Study: Psoriatic Arthritis Improves in Pregnancy

by Casey Nilsson Patient Advocate

Pregnant women often worry how their psoriatic arthritis symptoms will change during the hormonal upswing of pregnancy. But a study published in September 2018 shows that many women with psoriatic arthritis experience remission or low disease activity during pregnancy.

That was evidently the case for Haylay Adkins, who found out she was pregnant with her second child in the fall of 2016, and didn’t know what to expect.

“With my first, my psoriatic arthritis was horrible,” the 26-year-old mother of two tells HealthCentral. She was diagnosed with psoriasis in high school and with psoriatic arthritis in young adulthood. Over the years she found medications that worked for her, but was advised to stop treatment during both pregnancies. To her surprise, shortly into pregnancy number two and without any medication in her system, her psoriasis and her joint pain subsided.

Adkins says she treated both pregnancies similarly; she stayed moisturized and she watched what she ate, avoiding dairy, gluten, and junk food.

“I think I had different reactions because it was different babies,” she says. “I actually was surprised because I thought it was going to be worse, like my first pregnancy.”

Adkins’s second, more positive pregnancy experience is not uncommon among women with psoriatic arthritis. In fact, the study mentioned above, conducted in Norway and published in Arthritis Care and Research, found that in 108 pregnancies in 103 women with PsA, about 75 percent experienced remission or low disease activity during pregnancy. The study was supported by the National Advisory Unit of Pregnancy and Rheumatic Diseases at St. Olavs Hospital in Trondheim, Norway.

While several studies focus on rheumatoid arthritis and pregnancy — one such study found that 60 percent of women with rheumatoid arthritis experience low disease activity during pregnancy — “the knowledge on pregnancy and spondyloarthritis, including psoriaticarthritis, [is] particularly poor,” Kristin Ursin, an author on the Norwegian study, noted in an email interview.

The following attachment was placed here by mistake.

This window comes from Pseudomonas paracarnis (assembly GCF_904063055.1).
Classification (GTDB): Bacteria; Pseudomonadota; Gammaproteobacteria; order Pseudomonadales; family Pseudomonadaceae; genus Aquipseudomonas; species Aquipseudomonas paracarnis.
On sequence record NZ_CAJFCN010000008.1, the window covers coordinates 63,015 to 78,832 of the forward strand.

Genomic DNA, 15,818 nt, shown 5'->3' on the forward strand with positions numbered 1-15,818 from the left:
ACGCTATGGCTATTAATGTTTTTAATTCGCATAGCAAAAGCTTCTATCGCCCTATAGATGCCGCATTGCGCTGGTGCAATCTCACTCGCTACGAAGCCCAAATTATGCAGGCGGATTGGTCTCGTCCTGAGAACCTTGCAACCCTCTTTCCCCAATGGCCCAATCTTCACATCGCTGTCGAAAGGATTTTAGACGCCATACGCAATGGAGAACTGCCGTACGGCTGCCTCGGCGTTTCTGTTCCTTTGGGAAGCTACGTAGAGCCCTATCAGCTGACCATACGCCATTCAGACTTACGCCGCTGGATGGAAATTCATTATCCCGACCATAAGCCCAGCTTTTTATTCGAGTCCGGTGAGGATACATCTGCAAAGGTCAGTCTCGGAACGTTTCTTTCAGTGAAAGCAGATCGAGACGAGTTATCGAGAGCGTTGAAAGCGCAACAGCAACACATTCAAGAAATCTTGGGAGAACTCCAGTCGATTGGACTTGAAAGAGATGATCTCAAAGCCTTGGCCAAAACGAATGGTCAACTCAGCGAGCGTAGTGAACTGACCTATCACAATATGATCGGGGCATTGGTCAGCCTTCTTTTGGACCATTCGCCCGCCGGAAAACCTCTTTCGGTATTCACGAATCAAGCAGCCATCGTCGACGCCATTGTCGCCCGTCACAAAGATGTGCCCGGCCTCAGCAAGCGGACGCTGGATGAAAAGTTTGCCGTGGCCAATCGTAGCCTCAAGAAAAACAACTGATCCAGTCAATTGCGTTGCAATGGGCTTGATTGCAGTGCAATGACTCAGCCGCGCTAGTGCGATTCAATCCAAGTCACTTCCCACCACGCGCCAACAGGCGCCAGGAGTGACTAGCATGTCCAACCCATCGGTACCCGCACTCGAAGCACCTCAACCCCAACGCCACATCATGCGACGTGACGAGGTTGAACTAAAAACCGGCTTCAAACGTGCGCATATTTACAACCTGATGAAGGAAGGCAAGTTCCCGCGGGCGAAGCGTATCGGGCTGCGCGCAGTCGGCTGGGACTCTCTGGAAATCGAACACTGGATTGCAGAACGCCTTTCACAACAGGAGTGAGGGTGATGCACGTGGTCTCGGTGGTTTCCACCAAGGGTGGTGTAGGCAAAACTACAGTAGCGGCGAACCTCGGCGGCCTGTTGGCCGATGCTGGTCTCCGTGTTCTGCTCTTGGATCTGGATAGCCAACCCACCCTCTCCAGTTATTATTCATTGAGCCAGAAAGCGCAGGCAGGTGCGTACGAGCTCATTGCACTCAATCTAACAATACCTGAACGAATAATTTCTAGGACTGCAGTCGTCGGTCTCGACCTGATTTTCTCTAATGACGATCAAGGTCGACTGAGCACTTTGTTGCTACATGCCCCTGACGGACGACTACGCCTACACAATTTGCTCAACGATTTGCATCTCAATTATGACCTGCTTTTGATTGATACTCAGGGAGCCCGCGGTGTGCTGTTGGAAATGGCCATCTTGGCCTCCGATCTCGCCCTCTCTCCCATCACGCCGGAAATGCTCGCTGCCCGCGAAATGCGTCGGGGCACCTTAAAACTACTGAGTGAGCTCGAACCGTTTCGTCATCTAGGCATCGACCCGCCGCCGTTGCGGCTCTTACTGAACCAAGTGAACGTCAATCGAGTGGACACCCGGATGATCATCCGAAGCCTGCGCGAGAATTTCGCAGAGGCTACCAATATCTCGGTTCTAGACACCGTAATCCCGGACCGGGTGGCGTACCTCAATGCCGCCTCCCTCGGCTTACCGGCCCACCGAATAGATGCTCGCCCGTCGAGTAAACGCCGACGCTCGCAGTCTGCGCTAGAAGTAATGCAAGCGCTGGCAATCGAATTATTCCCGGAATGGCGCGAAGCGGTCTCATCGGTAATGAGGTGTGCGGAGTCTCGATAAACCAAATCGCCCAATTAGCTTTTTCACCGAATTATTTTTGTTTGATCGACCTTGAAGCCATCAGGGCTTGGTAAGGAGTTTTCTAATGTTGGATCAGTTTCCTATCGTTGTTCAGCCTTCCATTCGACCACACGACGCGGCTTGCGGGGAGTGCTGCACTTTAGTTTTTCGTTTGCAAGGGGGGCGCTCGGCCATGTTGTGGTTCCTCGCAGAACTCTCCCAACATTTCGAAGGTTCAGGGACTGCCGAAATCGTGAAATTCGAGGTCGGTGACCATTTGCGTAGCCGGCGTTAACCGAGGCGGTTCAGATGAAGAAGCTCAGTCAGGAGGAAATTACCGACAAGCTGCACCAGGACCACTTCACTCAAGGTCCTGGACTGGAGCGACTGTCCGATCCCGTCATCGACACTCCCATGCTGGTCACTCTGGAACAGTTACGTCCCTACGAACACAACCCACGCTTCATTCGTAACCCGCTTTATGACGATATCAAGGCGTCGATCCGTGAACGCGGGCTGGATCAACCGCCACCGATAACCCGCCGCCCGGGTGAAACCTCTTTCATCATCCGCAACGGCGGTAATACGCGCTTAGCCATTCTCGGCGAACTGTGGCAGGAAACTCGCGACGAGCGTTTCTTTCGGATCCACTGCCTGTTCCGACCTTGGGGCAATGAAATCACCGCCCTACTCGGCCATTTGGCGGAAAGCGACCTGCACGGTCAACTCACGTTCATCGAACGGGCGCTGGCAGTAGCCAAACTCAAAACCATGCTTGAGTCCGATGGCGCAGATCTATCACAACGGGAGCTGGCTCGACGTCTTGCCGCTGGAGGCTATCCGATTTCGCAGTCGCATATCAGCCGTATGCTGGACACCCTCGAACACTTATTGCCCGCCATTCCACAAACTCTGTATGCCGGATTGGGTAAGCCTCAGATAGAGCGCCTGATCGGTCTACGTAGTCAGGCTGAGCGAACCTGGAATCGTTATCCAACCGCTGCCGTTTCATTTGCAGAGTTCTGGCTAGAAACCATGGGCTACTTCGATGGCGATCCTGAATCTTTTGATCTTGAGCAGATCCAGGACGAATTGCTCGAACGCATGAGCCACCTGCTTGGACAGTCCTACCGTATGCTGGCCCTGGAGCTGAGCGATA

A second, more positive pregnancy experience is not uncommon among women with psoriatic arthritis.

Ursin and her co-authors tracked pregnancies in women with psoriatic arthritis from a Norwegian nationwide register, and she believes the beneficial effect cited in the study is mediated by the immune system.

“Psoriaticarthritis is a partly T helper cell 1 (Th1)-driven disease, whereas pregnancy is a partly Th2-driven process,” she wrote. “This probably plays a role in pregnancy’s impact on the disease, but we now know that both the pathophysiology of psoriaticarthritis and physiology of pregnancy are far more complicated immunological processes than we used to think.”

From her own clinic experience, Ursin says she was aware that many women with psoriatic arthritis experience low disease activity during pregnancy. But she and her co-authors were surprised that as many as 75 percent of women had an alleviation of symptoms throughout the study period.

“However," she advised, "it is important to remember that despite low disease activity, many women in our study reported considerable pain and reduced physical function, especially around six months after delivery."

According to Ursin’s research, the difference in disease activity between the preconception and postpartum periods was quite small. When the ameliorating effect of pregnancy fades, many women return to their disease baseline. It’s also possible, Ursin said, that the women experience a kind of “rebound reaction” from their immune systems after birthing their children.

“Whichever is true, it is important to note that the small peak six months postpartum happened despite about 40 percent having (re)started their TNF-inhibitor [drugs that include Humira, Enbrel and other biosimilars],” she wrote. “Maybe less women will experience this peak in disease activity when their child is six months old if more of them (re)start effective medication sooner.”

For Halay Adkins, her psoriatic arthritis symptoms reared almost immediately after she had her son in the spring of 2017. “They returned maybe a week after I gave birth from all the stress that was put on my body from labor,” she says, adding that her symptoms worsened for a period.

Today, Adkins is back on medication — Humira works for her, she says — and, along with clearer skin, she has a happy, healthy one-and-a-half-year-old son.

Casey Nilsson
Meet Our Writer
Casey Nilsson

Casey Nilsson, an award-winning journalist and magazine editor based in Rhode Island, writes about autoimmune disease for HealthCentral. Casey is a 2018 Association of Health Care Journalists fellow, and her reporting on unfair labor conditions for people with disabilities was a finalist for the City and Regional Magazine Association Awards. Diagnosed with psoriatic arthritis in 2016, Casey enjoys digging into rheumatologic news, research and trends.